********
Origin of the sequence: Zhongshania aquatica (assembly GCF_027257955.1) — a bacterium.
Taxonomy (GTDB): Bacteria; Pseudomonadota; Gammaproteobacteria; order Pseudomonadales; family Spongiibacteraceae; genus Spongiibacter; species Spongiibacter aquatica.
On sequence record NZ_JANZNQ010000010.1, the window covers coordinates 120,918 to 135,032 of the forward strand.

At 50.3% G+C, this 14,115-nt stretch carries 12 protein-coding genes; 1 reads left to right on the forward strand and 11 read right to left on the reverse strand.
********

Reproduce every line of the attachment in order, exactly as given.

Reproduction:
Origin of the sequence: Zhongshania aquatica (assembly GCF_027257955.1) — a bacterium.
Taxonomy (GTDB): Bacteria; Pseudomonadota; Gammaproteobacteria; order Pseudomonadales; family Spongiibacteraceae; genus Spongiibacter; species Spongiibacter aquatica.
On sequence record NZ_JANZNQ010000010.1, the window covers coordinates 120,918 to 135,032 of the forward strand.

At 50.3% G+C, this 14,115-nt stretch carries 12 protein-coding genes; 1 reads left to right on the forward strand and 11 read right to left on the reverse strand.